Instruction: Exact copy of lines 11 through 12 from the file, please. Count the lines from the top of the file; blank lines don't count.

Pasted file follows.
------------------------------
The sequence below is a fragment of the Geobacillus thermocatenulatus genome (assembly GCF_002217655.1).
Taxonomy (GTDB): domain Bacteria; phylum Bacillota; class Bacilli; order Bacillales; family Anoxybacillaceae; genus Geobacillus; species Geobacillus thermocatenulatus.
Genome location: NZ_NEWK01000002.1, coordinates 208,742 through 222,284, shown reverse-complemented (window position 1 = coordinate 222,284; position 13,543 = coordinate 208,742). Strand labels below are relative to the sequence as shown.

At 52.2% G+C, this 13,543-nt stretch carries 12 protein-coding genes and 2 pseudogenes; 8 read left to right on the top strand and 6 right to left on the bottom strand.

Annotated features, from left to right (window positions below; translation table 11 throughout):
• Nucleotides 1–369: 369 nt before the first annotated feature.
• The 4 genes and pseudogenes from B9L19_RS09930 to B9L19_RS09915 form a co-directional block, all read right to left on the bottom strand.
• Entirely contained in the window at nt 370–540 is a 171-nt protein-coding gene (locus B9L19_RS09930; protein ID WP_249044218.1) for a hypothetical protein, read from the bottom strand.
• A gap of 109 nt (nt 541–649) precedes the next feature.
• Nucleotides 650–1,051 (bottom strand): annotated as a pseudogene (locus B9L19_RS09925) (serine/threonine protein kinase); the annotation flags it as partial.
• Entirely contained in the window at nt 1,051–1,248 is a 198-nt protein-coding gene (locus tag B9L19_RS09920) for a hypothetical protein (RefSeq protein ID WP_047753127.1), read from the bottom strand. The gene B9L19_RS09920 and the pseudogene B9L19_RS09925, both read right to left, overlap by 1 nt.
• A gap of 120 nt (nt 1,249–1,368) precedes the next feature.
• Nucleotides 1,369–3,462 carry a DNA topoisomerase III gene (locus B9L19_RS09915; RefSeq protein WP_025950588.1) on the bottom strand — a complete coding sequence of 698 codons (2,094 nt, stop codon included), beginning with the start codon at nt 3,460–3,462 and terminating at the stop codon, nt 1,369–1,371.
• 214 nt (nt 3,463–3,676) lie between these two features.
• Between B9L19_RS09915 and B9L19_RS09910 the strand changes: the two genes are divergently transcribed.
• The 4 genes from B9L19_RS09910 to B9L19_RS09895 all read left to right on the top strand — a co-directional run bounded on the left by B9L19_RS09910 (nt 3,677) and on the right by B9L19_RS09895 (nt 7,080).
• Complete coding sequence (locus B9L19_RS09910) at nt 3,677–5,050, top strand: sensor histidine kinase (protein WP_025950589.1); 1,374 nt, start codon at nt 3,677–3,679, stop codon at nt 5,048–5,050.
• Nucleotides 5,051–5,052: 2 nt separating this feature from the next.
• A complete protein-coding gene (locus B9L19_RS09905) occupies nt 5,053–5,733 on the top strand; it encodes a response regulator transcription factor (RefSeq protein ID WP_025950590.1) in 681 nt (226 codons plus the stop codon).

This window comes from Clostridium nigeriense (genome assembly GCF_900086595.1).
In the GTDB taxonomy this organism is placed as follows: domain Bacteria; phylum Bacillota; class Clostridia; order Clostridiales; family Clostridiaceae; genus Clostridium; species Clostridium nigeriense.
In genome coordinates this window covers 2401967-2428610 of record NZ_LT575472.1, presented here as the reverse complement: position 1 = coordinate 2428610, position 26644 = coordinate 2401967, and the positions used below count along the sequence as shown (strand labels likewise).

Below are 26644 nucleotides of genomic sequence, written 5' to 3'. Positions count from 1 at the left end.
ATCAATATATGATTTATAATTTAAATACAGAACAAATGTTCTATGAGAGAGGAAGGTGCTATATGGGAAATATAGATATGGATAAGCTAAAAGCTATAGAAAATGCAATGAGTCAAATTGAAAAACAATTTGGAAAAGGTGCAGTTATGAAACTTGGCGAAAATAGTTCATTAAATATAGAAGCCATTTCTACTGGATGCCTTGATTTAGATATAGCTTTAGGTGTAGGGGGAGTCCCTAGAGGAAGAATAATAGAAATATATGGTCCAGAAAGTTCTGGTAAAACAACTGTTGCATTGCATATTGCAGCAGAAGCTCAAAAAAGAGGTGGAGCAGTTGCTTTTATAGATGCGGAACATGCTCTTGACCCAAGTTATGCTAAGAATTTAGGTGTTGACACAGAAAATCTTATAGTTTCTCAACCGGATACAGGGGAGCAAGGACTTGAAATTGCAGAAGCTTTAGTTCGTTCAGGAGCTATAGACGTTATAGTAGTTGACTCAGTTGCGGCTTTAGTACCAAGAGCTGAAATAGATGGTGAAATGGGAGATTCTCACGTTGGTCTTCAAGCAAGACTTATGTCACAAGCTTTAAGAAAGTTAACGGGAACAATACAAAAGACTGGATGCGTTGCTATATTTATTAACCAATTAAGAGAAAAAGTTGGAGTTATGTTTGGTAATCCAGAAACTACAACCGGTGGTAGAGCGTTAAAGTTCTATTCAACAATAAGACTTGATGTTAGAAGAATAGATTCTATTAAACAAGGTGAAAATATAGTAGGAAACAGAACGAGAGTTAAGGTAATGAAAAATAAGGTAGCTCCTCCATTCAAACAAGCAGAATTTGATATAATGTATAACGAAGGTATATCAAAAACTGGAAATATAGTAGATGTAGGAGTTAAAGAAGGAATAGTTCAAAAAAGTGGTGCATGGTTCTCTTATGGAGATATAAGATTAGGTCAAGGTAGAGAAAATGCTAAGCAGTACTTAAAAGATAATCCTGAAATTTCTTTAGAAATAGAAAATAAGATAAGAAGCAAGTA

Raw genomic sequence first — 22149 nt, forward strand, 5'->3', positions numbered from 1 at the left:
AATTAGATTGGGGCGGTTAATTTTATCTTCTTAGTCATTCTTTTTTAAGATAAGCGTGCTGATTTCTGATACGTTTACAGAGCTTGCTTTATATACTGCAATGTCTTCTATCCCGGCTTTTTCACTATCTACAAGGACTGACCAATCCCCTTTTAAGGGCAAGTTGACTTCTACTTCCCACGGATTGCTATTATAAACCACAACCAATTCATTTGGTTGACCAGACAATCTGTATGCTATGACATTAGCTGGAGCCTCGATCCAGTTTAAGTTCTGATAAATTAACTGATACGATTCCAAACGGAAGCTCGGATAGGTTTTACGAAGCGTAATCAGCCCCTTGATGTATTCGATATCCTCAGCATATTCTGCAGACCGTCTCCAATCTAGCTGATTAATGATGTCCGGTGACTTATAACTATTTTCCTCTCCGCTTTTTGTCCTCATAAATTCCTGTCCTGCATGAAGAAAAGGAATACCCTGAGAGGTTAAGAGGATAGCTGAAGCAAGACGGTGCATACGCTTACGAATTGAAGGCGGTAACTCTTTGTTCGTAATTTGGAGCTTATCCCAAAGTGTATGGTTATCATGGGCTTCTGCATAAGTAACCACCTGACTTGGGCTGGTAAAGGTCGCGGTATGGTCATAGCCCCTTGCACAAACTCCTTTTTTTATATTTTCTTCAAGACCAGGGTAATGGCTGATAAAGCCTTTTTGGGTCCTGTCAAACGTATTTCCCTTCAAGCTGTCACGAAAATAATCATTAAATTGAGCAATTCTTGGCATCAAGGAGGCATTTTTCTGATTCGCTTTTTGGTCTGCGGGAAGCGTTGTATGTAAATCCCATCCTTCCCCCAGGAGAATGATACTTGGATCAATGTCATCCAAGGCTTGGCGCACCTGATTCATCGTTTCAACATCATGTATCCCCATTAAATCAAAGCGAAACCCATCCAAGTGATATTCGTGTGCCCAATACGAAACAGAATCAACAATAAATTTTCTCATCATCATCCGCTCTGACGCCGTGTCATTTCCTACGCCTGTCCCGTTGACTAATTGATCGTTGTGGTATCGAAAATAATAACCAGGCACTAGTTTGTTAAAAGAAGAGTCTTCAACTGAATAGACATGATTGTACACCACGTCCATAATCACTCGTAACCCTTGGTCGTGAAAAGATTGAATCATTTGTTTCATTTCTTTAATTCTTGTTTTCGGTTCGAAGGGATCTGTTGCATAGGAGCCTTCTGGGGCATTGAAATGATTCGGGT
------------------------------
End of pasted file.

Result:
• Entirely contained in the window at nt 1,051–1,248 is a 198-nt protein-coding gene (locus tag B9L19_RS09920) for a hypothetical protein (RefSeq protein ID WP_047753127.1), read from the bottom strand. The gene B9L19_RS09920 and the pseudogene B9L19_RS09925, both read right to left, overlap by 1 nt.
• A gap of 120 nt (nt 1,249–1,368) precedes the next feature.